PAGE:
In today’s abundance of information, we are constantly provided with false, misleading perspectives of global matters. The untrustworthiness of popular channels is reflected to an inaccurate understanding of on-ground realities, underreported issues, and public favour of pushed agendas and ideologies. The general population is exposed to the ‘implications’ rather than the problem’s ‘source’. Media illiteracy and propaganda limit our understanding of the world and lead to dividing tensions, extremism and generalized ignorance. The presence of peace requires the cooperation of many actors: media, institutions, government and civil societies. Limited opportunities to doubt the truth have coined two terms – fake news and post truth to justify propaganda.

Furthermore, conflict-devastated areas have high levels of censorship and in contexts of lower socioeconomic level, limited accessibility to information. Evidence can be traced in humanitarian awareness campaigns might not correspond to real needs of an affected area.

Youth plays a major role as the most dynamic information-transferors, being familiar with social and technological innovation, but may not possess critical thinking and become easy targets to manipulation and disinformation. As youth workers we identify the power of media to communicate matters, intensify interaction with on-ground sources and foster structured dialogue towards peaceful societies. Youth-led media have great potential to combat radicalization, political and social clashes, reconcile the truth and raise public awareness.

Within this endeavour, weaim to compile three elements: 1) youth work 2) peace building and conflict transformation 3) media (mass, alternative, social).The promotion of media as a tool to leverage peace building and reinforce conflict transformation, is a priority in the Consortium’s countries:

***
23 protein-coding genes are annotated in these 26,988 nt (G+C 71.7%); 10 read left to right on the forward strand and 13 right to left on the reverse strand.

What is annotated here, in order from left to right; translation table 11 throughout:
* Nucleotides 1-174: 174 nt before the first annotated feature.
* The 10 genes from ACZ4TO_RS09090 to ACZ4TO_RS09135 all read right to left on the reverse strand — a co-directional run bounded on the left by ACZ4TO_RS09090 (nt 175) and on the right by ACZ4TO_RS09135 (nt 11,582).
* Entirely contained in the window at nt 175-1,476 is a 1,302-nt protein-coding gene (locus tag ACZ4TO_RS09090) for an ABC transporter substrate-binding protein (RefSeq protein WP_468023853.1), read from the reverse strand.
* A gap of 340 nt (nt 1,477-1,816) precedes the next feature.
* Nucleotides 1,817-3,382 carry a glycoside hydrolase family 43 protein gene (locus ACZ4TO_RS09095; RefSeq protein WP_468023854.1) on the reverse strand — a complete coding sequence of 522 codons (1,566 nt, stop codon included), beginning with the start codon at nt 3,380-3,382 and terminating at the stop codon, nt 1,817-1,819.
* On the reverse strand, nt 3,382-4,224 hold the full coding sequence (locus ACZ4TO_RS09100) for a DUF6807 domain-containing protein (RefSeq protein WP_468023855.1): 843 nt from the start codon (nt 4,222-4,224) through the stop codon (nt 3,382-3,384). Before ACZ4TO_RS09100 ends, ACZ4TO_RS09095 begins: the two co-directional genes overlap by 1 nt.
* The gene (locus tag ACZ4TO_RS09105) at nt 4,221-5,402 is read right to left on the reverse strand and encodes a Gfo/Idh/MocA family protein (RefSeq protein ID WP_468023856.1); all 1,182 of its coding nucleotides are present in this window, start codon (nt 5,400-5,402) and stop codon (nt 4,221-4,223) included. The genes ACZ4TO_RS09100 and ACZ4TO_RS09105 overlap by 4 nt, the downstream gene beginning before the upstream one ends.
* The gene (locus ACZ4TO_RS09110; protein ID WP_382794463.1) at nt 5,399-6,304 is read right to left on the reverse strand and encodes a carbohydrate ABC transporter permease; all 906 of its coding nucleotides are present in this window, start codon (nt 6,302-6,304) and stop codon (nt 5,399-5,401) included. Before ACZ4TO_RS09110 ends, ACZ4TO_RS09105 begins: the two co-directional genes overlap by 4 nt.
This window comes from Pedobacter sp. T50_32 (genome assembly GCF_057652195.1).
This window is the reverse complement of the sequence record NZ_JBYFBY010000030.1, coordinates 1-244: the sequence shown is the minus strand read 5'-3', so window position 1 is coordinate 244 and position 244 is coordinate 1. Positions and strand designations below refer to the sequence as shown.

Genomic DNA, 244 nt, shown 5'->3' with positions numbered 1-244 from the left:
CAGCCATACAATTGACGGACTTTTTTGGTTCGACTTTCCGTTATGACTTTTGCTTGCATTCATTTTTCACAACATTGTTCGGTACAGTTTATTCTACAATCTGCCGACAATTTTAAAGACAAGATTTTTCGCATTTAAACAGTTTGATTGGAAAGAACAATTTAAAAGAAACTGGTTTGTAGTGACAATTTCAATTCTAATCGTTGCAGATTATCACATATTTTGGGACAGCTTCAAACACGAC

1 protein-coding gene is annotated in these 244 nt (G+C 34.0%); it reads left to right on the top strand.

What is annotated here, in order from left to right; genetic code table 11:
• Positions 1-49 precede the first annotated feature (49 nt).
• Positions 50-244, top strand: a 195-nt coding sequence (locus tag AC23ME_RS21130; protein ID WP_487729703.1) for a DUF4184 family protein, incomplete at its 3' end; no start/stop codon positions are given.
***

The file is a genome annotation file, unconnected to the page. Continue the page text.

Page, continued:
• Two actors of a similar citizenship but different ethnic background were in a continuous dramatic conflict inKyrgyzstan, which was managed after several weeks; The topic is still, after 6 years, very sensitive.
  • Greece has been the main gateway of Europe for an unprecedented refugee flows and now needs to foster peaceful integration, to acknowledge war ramifications and confront violent xenophobia and racism.
  • El Salvador is the most violent country in the world with a homicide rate that exceeds 60 per 100,000 inhabitants, whilst 80% of the violence sufferers are young people and children. Creative solutions are needed to overcome this situation.
  • Lithuania was one of the first countries in Europe which declared support for Ukraine in 2014 and for Georgia in 2008. For Lithuania it is vital to keep peace in the region due to Russian propaganda/media aggression which is affecting the Russian minority in country.
  • The Cyprus problem is the ongoing issue of Turkish military invasion and occupation of the northern third of the island since 1974. Although the Republic of Cyprus is recognized as the sole legitimate state—sovereign over all the island—the north is under the de facto administration of the self-declared Turkish Republic of Northern Cyprus, and guarded by Turkish Armed Forces.
  • The instability of the deadly 35-years old civil conflict continues to impact negatively the development of the region of Casamance(Senegal).Αround 3000 persons have been killed, 40 000 are IDPs, more than 17 000 refugees are in neighboring countries (UN). Women have never been invited to the peace initiatives.
  • Integration of third country nationals is an increasing challenge in Germany. Youngsters are challenged to find access to- and provide true information on their own situation in order to develop dialogue within the society.